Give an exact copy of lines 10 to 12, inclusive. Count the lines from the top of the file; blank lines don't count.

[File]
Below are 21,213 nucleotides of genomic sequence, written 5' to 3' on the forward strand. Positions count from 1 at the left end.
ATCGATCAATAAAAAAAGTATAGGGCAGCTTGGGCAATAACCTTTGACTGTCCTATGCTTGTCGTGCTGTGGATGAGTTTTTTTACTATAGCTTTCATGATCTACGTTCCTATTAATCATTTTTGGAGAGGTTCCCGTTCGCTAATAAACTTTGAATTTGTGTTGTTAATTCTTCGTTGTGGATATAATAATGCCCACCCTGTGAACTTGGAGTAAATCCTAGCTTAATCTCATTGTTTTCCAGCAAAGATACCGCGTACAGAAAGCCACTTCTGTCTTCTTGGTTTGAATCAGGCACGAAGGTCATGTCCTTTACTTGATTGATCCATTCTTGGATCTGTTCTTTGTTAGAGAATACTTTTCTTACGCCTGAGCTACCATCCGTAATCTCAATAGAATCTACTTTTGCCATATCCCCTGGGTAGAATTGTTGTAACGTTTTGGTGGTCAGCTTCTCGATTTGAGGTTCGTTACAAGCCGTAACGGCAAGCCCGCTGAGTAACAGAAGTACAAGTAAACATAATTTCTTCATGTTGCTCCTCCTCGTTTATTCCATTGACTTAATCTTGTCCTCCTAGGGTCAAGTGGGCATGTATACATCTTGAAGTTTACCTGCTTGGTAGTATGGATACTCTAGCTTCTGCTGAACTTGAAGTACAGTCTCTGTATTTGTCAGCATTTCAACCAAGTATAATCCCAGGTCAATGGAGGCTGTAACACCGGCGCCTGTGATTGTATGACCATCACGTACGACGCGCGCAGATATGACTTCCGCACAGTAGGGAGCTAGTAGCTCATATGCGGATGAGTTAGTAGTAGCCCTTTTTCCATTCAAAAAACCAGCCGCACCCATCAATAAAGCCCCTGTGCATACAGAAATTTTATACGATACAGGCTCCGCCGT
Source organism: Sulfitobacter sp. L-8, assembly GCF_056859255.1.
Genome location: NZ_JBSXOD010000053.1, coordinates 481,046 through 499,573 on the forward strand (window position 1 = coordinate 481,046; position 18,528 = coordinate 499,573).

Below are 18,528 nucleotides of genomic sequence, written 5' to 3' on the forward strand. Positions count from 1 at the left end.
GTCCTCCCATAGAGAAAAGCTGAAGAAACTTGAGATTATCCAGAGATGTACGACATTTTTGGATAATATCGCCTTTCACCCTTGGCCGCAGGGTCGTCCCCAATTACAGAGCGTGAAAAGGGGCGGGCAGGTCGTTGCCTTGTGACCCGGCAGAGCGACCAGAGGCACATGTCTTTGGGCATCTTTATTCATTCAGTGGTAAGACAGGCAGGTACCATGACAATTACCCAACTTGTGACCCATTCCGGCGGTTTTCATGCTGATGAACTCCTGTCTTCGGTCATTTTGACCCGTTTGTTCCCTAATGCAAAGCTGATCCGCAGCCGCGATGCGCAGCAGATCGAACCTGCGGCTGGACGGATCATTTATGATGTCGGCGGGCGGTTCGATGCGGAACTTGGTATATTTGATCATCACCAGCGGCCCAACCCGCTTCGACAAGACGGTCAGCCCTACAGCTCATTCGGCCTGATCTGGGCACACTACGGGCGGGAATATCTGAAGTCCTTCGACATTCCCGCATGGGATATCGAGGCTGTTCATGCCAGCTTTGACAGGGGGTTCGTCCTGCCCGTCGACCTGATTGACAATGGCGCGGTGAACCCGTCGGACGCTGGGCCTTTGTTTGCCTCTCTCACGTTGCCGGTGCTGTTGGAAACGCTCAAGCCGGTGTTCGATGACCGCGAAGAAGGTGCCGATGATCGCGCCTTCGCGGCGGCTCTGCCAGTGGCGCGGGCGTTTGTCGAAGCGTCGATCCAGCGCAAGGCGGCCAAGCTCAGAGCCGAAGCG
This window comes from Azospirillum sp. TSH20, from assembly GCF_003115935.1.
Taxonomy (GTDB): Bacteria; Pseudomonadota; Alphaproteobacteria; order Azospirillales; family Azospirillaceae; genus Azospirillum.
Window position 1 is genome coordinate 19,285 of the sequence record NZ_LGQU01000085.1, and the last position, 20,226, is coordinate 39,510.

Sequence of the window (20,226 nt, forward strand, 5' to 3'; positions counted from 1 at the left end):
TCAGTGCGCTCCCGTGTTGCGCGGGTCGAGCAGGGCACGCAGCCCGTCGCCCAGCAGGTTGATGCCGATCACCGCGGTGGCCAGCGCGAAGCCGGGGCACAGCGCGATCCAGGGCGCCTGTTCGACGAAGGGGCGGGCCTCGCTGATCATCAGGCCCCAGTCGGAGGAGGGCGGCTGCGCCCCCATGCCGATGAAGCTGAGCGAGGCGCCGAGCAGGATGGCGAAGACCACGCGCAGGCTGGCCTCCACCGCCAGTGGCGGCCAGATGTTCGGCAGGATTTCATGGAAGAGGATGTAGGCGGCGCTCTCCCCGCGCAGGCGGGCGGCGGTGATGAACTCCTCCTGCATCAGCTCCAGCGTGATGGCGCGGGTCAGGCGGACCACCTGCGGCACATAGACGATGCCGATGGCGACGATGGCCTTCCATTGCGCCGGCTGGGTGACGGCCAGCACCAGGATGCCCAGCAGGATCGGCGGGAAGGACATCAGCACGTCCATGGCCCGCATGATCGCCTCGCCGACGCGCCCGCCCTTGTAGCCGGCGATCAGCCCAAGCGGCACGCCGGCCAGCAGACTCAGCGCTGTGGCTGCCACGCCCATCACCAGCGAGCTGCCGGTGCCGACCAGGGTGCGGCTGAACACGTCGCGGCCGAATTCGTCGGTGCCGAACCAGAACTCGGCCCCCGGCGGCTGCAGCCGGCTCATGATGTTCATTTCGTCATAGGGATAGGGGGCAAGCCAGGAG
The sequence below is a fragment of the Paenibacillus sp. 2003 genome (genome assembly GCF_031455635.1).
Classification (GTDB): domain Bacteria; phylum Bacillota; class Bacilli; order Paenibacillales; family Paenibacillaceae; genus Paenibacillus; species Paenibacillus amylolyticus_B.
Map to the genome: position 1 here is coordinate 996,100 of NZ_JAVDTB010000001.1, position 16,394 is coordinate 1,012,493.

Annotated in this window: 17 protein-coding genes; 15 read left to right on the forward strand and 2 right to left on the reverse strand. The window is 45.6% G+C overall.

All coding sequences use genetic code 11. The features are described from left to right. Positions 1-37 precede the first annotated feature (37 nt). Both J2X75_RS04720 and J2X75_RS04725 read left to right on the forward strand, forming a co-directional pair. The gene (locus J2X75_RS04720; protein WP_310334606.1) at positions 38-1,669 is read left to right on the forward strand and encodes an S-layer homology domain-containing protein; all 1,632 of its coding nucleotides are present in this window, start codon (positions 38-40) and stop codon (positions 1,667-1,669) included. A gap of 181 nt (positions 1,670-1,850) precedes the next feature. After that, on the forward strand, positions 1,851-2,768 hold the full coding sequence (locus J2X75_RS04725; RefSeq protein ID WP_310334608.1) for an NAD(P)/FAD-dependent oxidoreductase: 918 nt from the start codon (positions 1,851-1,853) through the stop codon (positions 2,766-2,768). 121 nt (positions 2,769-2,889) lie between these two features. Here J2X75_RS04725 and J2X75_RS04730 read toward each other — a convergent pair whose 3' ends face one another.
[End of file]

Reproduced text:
Sequence of the window (20,226 nt, forward strand, 5' to 3'; positions counted from 1 at the left end):
TCAGTGCGCTCCCGTGTTGCGCGGGTCGAGCAGGGCACGCAGCCCGTCGCCCAGCAGGTTGATGCCGATCACCGCGGTGGCCAGCGCGAAGCCGGGGCACAGCGCGATCCAGGGCGCCTGTTCGACGAAGGGGCGGGCCTCGCTGATCATCAGGCCCCAGTCGGAGGAGGGCGGCTGCGCCCCCATGCCGATGAAGCTGAGCGAGGCGCCGAGCAGGATGGCGAAGACCACGCGCAGGCTGGCCTCCACCGCCAGTGGCGGCCAGATGTTCGGCAGGATTTCATGGAAGAGGATGTAGGCGGCGCTCTCCCCGCGCAGGCGGGCGGCGGTGATGAACTCCTCCTGCATCAGCTCCAGCGTGATGGCGCGGGTCAGGCGGACCACCTGCGGCACATAGACGATGCCGATGGCGACGATGGCCTTCCATTGCGCCGGCTGGGTGACGGCCAGCACCAGGATGCCCAGCAGGATCGGCGGGAAGGACATCAGCACGTCCATGGCCCGCATGATCGCCTCGCCGACGCGCCCGCCCTTGTAGCCGGCGATCAGCCCAAGCGGCACGCCGGCCAGCAGACTCAGCGCTGTGGCTGCCACGCCCATCACCAGCGAGCTGCCGGTGCCGACCAGGGTGCGGCTGAACACGTCGCGGCCGAATTCGTCGGTGCCGAACCAGAACTCGGCCCCCGGCGGCTGCAGCCGGCTCATGATGTTCATTTCGTCATAGGGATAGGGGGCAAGCCAGGAG
The sequence below is a fragment of the Paenibacillus sp. 2003 genome (genome assembly GCF_031455635.1).